Pete Garvey, foreign correspondent, has been running an impromptu adoption agency for war orphans in Paris, when an ultimatum from his erstwhile fiancée Emmadel Jones draws him back to Boston, complete with two adopted orphans to melt her heart. Too late! She's now engaged to rich, handsome Wilbur Stanley. And if Pete's not married within five days, he loses the kids. He'll have to work fast... Written by
Rod Crawford <firstname.lastname@example.org>
"In the Cool, Cool, Cool of the Evening" was the fourth song performed by Bing Crosby in a film that went on to win the Academy Award for Best Song. See more »
When Winifred seeks shelter in Garvey's home, George is on the phone. In a close-up, the phone is to his ear, but in the next medium shot, the phone is hung up, and he picks up the receiver again. See more »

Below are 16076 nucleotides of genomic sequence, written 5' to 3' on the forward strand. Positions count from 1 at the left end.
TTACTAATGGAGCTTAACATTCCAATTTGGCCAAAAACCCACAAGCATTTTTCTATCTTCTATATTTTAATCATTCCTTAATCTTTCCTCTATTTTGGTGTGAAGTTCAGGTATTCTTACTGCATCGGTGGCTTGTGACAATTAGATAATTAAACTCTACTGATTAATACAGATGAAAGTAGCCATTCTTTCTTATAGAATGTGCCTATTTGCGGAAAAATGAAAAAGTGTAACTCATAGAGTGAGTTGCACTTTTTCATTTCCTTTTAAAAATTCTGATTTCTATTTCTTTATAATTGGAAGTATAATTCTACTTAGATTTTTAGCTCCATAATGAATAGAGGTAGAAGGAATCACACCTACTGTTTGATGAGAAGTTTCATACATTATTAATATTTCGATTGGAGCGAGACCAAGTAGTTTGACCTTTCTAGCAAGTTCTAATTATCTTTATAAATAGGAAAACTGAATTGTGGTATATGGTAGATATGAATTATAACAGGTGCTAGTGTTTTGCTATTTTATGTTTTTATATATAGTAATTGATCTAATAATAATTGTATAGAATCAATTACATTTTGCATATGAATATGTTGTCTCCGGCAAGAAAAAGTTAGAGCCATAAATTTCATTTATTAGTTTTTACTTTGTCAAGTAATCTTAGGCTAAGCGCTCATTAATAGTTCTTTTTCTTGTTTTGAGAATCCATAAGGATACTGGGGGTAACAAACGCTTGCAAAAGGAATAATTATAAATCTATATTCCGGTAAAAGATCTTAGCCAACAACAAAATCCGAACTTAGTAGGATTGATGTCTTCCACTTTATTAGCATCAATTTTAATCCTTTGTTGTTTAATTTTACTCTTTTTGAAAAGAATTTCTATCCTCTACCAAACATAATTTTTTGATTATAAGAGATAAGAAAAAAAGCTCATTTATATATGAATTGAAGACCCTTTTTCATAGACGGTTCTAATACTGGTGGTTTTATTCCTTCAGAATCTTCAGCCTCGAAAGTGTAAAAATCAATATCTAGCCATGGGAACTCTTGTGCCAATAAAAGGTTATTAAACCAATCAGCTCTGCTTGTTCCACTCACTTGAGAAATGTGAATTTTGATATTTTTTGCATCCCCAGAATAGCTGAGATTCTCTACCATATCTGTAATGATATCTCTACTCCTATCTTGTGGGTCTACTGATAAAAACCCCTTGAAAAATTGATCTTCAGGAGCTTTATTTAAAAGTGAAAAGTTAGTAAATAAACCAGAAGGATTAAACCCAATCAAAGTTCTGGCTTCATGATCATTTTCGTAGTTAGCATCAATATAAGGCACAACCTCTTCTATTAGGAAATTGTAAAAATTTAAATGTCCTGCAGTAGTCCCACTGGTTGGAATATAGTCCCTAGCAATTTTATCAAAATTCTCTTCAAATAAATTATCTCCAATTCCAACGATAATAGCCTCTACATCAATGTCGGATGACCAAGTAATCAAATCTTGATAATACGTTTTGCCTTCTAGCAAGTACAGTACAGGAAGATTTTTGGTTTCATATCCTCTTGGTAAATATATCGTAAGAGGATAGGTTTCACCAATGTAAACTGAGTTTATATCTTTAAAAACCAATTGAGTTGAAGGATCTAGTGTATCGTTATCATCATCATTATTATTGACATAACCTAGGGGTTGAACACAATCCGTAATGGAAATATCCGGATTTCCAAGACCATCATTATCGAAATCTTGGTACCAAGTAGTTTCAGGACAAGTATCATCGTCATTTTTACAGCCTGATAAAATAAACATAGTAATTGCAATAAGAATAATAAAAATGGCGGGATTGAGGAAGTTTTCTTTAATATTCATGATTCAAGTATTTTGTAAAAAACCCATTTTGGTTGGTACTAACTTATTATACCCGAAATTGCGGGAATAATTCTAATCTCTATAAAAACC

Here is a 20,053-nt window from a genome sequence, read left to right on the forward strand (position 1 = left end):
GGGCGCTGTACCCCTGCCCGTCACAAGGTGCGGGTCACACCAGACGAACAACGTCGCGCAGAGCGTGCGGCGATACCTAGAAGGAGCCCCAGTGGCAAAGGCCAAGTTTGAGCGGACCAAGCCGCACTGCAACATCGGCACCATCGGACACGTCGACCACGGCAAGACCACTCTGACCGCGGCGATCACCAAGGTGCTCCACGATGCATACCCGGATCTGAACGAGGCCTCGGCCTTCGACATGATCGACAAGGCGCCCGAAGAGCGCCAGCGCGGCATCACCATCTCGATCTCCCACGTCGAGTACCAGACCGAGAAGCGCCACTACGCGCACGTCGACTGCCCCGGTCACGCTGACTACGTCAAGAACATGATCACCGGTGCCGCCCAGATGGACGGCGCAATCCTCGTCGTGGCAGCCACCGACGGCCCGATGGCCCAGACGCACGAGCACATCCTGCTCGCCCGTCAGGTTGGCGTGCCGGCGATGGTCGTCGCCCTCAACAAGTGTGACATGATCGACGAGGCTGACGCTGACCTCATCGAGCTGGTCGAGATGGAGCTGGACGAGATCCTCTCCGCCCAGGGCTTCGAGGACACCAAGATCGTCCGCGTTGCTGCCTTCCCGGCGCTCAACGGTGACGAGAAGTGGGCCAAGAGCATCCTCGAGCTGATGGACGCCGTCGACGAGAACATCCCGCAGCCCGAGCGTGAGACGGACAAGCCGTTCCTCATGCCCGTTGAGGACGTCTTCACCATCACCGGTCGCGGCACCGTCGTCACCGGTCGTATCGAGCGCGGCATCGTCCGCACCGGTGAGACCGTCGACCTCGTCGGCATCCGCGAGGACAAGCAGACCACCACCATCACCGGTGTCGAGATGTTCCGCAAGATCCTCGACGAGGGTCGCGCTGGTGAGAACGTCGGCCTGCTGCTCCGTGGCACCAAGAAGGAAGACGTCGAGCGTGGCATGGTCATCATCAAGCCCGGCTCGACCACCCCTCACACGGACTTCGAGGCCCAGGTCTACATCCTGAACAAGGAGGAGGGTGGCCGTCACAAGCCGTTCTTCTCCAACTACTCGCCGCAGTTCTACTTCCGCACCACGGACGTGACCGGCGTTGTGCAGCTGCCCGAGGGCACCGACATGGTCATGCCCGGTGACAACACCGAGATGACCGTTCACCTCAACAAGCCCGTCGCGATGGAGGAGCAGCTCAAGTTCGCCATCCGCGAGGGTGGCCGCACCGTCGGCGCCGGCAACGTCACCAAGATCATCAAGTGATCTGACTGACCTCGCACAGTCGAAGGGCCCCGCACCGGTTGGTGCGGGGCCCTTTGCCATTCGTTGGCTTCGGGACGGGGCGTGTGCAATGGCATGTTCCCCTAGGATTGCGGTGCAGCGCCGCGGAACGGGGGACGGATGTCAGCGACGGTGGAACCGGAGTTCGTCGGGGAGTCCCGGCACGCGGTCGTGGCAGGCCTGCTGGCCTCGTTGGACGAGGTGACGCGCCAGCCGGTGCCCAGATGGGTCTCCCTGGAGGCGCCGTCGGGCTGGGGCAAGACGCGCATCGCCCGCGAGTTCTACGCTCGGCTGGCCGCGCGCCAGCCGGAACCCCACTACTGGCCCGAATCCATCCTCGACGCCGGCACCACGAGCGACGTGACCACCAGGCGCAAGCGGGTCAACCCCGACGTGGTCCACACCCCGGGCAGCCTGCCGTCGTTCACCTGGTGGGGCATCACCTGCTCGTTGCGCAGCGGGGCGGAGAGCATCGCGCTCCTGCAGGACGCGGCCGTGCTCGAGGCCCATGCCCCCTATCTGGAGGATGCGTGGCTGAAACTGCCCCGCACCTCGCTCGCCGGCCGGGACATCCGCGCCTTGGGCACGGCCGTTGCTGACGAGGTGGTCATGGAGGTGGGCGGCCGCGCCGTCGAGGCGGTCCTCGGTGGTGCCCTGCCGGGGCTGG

No, I'm not going to live Ma's life all over again, waiting on shore for a sailor who comes to land every three years. It's like being married to a salmon!
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If Frank Capra had a message in this film, it might have been that the in America, the wealthy, though as personable as anyone, do not always "get the girl." But they, as everyone, get something, and there is happiness to be had.
Bing Crosby was Bing Crosby, an incredible talent who could light up a motion picture with his facial expressions; when he sings, wow.
This is not a movie for those uptight with notions of a "Patriarchy"; it was 1951, and the general relationship between men and women had changed somewhat between then and now. You do the film a disservice by trying to do that, so put yourself in their shoes for an hour, thirteen, and let yourself feel good.
Hollywood doesn't make reporters like Pete Garvey anymore.
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